June is National Safety Month — a month set aside to focus on reducing leading causes of injury and death at work, on the road and in our homes and communities, with the ultimate goal that No One Gets Hurt.

What better time to focus on improving safety in your food processing plant?

Employee safety is an important part of any food processing facility — one that should never be “set it and forget it.” Taking time to review employee safety training, procedures, and response time should happen on an annual basis to help reduce the risk of employee injuries.

Why focus on employee safety this month? Here are three great reasons.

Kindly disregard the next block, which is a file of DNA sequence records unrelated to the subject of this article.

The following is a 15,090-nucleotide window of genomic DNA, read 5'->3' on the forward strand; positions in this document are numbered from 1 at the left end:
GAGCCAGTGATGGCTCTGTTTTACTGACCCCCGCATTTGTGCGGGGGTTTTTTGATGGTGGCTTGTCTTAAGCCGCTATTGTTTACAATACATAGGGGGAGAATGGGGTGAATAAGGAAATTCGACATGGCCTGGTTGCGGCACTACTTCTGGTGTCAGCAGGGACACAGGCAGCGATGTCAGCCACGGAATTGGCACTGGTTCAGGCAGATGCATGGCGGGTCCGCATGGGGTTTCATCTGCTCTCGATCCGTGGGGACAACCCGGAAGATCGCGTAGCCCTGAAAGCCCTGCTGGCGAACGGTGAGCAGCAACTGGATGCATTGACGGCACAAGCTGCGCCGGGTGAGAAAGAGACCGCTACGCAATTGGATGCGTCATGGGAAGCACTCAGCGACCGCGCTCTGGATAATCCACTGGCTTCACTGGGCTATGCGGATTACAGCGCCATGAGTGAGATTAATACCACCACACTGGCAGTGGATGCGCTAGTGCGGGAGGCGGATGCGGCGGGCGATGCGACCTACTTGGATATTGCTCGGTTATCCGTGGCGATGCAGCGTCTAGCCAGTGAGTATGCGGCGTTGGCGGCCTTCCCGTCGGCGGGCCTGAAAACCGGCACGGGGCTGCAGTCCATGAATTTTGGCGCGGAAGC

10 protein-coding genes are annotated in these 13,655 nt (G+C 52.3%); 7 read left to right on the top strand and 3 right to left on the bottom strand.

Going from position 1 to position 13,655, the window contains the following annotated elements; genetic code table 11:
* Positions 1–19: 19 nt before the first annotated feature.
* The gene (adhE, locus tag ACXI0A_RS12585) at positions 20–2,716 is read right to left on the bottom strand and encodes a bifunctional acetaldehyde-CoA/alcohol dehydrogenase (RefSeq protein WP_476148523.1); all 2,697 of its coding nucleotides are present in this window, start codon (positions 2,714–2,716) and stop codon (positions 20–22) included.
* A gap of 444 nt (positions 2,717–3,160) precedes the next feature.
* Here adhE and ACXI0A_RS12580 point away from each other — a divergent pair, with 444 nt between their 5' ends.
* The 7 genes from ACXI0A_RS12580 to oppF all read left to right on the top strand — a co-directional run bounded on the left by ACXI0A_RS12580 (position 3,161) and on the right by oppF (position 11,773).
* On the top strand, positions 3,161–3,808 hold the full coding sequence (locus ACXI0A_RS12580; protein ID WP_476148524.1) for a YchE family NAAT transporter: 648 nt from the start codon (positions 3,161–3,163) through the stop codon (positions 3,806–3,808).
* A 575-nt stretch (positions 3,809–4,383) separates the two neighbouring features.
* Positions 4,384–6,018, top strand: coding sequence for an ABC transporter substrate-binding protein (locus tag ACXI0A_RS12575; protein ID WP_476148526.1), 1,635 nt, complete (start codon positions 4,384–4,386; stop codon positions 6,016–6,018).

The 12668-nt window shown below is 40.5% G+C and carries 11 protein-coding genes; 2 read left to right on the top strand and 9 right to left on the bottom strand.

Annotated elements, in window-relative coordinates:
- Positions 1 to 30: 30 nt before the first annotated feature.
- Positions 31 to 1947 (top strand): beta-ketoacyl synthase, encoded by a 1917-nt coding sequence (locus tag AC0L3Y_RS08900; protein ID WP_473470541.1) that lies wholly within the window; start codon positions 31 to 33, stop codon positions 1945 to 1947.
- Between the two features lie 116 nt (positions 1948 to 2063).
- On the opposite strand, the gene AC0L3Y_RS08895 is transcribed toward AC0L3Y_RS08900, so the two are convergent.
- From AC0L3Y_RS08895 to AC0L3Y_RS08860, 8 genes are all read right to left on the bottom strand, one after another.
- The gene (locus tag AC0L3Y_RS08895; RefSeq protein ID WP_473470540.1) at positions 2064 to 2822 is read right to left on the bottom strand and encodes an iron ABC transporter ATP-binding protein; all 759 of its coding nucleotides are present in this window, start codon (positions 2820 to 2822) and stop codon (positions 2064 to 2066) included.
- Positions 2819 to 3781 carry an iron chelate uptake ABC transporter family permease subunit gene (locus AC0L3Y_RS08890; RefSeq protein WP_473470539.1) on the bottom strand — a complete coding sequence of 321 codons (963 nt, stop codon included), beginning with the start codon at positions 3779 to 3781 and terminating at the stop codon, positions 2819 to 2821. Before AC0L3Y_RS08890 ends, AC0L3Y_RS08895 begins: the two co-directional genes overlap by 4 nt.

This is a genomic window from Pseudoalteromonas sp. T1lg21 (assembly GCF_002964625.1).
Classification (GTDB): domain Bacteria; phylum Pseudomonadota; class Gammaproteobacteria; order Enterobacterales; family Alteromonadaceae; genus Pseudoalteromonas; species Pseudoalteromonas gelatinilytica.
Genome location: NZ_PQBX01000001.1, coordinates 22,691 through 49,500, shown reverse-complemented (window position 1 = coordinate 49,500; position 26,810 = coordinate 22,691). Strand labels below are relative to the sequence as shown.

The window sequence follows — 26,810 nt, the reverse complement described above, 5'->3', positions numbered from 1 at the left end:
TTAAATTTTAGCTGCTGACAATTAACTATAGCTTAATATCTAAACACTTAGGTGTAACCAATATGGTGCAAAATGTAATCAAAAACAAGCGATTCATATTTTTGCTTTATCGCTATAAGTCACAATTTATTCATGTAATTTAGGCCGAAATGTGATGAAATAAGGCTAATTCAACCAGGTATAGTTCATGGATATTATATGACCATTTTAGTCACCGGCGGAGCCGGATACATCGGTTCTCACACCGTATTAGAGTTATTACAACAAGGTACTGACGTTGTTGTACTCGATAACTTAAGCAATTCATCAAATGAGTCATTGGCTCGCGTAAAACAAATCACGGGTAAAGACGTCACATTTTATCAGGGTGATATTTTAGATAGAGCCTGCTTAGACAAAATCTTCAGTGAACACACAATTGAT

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lock out tag out warning signs

8 Safety Signs You Need to Improve Worker Safety with Commercial Ovens

Commercial ovens, as with any food processing equipment, can pose serious safety hazards for employees.

Burns, pinch points, crush points, cuts, chemical burns, carbon dioxide suffocation, or being trapped in an oven while in the cook cycle are all possible if proper care is not taken when operating a commercial smokehouse, dehydrator, or steam oven — leading to serious injury or death.

As a food processing company, it is imperative that proper safety signs be posted on and around any commercial oven to notify employees of potential dangers associated with this piece of equipment.

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ergonomics university employee injuries

The Absolutely Best Resource on How To Reduce Employee Injuries